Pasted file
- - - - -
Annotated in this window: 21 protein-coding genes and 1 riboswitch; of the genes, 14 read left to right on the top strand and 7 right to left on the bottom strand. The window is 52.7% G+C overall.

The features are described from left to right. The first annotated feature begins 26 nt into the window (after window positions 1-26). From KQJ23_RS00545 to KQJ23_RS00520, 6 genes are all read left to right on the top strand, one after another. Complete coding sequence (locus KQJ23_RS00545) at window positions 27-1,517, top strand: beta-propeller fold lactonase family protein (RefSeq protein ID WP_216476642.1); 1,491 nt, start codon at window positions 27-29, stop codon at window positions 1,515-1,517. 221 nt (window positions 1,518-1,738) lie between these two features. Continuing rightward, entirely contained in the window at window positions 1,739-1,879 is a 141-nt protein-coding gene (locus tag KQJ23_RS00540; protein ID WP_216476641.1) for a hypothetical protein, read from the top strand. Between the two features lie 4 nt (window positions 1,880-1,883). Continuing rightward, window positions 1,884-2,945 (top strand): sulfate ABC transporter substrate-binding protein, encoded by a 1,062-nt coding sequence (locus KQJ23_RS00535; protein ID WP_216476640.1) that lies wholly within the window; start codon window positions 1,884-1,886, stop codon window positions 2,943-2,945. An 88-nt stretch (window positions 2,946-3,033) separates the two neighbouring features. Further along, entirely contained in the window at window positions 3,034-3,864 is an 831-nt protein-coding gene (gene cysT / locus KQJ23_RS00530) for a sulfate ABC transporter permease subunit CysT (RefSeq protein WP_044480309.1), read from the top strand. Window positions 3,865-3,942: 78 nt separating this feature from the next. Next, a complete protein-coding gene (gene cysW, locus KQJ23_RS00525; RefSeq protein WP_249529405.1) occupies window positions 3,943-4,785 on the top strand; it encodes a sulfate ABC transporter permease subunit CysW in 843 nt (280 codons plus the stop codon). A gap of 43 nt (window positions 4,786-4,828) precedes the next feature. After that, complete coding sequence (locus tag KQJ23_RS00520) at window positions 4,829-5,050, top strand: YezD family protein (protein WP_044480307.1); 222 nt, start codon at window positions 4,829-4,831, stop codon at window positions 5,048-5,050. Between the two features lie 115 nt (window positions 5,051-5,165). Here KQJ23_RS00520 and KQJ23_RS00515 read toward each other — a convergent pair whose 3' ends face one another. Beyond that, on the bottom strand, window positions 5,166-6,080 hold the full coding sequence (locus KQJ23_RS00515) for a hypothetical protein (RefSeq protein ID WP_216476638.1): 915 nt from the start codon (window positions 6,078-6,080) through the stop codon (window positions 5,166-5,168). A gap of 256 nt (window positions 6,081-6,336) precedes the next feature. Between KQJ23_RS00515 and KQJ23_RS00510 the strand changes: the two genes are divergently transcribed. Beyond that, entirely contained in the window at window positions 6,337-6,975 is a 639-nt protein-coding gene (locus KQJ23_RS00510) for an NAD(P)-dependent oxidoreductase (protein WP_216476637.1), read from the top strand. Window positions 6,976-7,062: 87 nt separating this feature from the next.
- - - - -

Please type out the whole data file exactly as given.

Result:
Annotated in this window: 21 protein-coding genes and 1 riboswitch; of the genes, 14 read left to right on the top strand and 7 right to left on the bottom strand. The window is 52.7% G+C overall.

The features are described from left to right. The first annotated feature begins 26 nt into the window (after window positions 1-26). From KQJ23_RS00545 to KQJ23_RS00520, 6 genes are all read left to right on the top strand, one after another. Complete coding sequence (locus KQJ23_RS00545) at window positions 27-1,517, top strand: beta-propeller fold lactonase family protein (RefSeq protein ID WP_216476642.1); 1,491 nt, start codon at window positions 27-29, stop codon at window positions 1,515-1,517. 221 nt (window positions 1,518-1,738) lie between these two features. Continuing rightward, entirely contained in the window at window positions 1,739-1,879 is a 141-nt protein-coding gene (locus tag KQJ23_RS00540; protein ID WP_216476641.1) for a hypothetical protein, read from the top strand. Between the two features lie 4 nt (window positions 1,880-1,883). Continuing rightward, window positions 1,884-2,945 (top strand): sulfate ABC transporter substrate-binding protein, encoded by a 1,062-nt coding sequence (locus KQJ23_RS00535; protein ID WP_216476640.1) that lies wholly within the window; start codon window positions 1,884-1,886, stop codon window positions 2,943-2,945. An 88-nt stretch (window positions 2,946-3,033) separates the two neighbouring features. Further along, entirely contained in the window at window positions 3,034-3,864 is an 831-nt protein-coding gene (gene cysT / locus KQJ23_RS00530) for a sulfate ABC transporter permease subunit CysT (RefSeq protein WP_044480309.1), read from the top strand. Window positions 3,865-3,942: 78 nt separating this feature from the next. Next, a complete protein-coding gene (gene cysW, locus KQJ23_RS00525; RefSeq protein WP_249529405.1) occupies window positions 3,943-4,785 on the top strand; it encodes a sulfate ABC transporter permease subunit CysW in 843 nt (280 codons plus the stop codon). A gap of 43 nt (window positions 4,786-4,828) precedes the next feature. After that, complete coding sequence (locus tag KQJ23_RS00520) at window positions 4,829-5,050, top strand: YezD family protein (protein WP_044480307.1); 222 nt, start codon at window positions 4,829-4,831, stop codon at window positions 5,048-5,050. Between the two features lie 115 nt (window positions 5,051-5,165). Here KQJ23_RS00520 and KQJ23_RS00515 read toward each other — a convergent pair whose 3' ends face one another. Beyond that, on the bottom strand, window positions 5,166-6,080 hold the full coding sequence (locus KQJ23_RS00515) for a hypothetical protein (RefSeq protein ID WP_216476638.1): 915 nt from the start codon (window positions 6,078-6,080) through the stop codon (window positions 5,166-5,168). A gap of 256 nt (window positions 6,081-6,336) precedes the next feature. Between KQJ23_RS00515 and KQJ23_RS00510 the strand changes: the two genes are divergently transcribed. Beyond that, entirely contained in the window at window positions 6,337-6,975 is a 639-nt protein-coding gene (locus KQJ23_RS00510) for an NAD(P)-dependent oxidoreductase (protein WP_216476637.1), read from the top strand. Window positions 6,976-7,062: 87 nt separating this feature from the next.